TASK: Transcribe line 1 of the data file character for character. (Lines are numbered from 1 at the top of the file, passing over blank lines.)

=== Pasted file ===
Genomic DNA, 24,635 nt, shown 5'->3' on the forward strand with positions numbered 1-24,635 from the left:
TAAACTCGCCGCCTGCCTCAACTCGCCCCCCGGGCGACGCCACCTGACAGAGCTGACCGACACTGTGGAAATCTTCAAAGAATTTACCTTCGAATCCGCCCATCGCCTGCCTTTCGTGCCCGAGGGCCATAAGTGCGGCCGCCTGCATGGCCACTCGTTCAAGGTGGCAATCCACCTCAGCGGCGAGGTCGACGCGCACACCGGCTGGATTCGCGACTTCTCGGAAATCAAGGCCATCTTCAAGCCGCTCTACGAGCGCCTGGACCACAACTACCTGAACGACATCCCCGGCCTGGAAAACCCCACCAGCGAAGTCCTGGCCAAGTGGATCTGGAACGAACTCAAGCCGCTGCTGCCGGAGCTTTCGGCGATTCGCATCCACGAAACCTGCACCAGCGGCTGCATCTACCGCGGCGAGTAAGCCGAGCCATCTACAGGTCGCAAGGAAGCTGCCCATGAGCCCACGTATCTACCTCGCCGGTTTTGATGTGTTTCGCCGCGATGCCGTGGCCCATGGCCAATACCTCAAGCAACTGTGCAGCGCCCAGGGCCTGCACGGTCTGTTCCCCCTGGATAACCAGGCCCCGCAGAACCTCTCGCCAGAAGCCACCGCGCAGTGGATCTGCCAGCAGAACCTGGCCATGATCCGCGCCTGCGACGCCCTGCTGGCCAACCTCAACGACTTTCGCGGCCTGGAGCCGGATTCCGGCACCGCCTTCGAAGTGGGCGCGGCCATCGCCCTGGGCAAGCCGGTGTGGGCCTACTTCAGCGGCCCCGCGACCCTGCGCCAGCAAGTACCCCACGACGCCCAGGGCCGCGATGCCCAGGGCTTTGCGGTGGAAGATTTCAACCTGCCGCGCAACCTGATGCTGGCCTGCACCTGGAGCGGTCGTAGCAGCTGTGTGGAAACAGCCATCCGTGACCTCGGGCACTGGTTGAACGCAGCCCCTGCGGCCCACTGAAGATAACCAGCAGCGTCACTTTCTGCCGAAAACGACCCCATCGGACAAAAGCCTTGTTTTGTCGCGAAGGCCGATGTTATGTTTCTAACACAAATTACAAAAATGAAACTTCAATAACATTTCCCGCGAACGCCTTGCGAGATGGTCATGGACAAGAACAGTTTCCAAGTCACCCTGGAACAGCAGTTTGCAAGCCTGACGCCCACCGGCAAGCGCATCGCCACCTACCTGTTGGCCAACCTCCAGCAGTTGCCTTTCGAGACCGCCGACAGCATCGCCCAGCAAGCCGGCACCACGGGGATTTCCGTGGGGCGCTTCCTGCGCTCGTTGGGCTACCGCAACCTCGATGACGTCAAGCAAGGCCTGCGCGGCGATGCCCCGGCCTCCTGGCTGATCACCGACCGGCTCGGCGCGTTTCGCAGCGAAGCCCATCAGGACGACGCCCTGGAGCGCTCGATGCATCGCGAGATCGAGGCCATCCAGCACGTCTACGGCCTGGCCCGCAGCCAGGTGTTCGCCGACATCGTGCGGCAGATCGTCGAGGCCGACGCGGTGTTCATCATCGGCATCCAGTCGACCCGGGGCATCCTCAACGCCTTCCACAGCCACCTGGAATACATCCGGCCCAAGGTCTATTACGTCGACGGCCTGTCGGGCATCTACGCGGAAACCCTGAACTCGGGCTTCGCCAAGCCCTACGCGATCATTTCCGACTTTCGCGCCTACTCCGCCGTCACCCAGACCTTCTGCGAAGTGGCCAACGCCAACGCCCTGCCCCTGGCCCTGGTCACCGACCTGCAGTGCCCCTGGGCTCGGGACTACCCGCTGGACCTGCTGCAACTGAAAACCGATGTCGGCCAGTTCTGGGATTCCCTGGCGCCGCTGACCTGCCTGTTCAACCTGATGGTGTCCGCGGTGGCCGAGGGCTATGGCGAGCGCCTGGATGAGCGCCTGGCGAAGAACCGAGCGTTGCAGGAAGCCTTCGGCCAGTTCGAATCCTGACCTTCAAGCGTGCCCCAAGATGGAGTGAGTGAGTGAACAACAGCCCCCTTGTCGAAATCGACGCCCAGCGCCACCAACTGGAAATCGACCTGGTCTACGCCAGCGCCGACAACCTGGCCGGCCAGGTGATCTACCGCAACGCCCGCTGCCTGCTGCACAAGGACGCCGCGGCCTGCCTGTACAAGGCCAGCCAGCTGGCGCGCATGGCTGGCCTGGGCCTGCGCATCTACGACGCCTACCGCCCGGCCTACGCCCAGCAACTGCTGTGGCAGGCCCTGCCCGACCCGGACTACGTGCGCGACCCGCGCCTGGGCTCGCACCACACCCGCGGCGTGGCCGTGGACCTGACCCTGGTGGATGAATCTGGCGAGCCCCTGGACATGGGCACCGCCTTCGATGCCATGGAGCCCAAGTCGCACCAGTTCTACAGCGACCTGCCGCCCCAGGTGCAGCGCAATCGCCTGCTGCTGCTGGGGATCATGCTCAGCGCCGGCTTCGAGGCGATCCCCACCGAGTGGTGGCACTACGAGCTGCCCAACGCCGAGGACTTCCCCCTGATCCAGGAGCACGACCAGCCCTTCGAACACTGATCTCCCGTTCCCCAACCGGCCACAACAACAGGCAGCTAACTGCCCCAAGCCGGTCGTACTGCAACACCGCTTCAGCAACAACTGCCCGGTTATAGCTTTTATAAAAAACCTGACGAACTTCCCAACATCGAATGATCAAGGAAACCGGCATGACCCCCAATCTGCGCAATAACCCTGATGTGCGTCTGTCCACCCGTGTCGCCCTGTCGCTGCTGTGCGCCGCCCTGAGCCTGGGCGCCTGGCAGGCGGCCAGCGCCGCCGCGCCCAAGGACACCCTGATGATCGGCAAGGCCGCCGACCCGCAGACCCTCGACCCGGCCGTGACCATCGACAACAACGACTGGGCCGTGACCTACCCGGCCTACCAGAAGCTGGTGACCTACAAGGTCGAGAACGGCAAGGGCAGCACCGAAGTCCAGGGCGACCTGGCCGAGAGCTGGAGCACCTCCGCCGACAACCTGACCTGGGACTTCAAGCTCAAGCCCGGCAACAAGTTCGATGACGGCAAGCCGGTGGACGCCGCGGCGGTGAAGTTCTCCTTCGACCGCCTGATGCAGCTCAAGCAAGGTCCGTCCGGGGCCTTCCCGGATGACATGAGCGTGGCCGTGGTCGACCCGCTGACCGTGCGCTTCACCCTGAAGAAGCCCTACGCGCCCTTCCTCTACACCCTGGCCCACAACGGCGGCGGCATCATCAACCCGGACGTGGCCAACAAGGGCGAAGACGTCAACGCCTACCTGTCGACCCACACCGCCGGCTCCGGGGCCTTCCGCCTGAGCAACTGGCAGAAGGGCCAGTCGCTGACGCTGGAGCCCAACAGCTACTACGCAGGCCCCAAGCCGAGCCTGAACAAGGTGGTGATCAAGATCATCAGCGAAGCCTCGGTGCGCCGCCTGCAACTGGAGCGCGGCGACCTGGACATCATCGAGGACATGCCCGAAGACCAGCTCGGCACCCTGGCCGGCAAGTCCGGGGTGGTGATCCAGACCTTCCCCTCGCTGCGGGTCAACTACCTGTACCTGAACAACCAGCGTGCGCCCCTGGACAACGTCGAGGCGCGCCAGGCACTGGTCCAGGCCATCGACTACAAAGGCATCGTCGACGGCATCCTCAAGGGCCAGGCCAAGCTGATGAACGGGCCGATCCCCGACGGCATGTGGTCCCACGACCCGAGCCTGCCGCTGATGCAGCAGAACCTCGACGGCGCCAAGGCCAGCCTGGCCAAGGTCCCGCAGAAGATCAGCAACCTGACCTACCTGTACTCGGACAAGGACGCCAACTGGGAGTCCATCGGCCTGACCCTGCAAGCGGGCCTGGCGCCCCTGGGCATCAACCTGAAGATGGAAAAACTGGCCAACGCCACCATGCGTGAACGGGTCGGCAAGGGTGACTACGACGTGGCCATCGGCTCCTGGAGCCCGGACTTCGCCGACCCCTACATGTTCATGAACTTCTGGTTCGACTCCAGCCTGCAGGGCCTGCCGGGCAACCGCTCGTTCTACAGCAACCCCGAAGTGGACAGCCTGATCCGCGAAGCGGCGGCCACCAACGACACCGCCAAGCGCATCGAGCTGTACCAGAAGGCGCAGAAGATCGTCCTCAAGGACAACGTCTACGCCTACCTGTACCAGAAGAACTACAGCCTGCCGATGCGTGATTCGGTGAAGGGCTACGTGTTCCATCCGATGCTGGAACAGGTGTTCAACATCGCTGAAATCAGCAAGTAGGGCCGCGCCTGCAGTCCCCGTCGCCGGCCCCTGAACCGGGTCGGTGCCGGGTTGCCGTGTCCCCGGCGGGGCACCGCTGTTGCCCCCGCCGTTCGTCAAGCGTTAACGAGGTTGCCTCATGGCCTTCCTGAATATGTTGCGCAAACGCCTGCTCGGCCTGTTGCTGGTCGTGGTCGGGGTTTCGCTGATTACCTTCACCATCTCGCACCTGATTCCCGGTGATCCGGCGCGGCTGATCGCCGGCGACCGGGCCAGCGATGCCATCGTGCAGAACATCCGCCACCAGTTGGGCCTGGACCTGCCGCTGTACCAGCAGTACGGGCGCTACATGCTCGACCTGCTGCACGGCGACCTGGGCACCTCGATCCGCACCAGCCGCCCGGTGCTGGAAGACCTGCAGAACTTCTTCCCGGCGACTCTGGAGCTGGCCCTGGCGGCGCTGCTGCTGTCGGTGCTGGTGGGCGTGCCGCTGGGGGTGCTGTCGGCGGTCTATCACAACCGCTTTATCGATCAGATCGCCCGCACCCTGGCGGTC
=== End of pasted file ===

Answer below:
Genomic DNA, 24,635 nt, shown 5'->3' on the forward strand with positions numbered 1-24,635 from the left: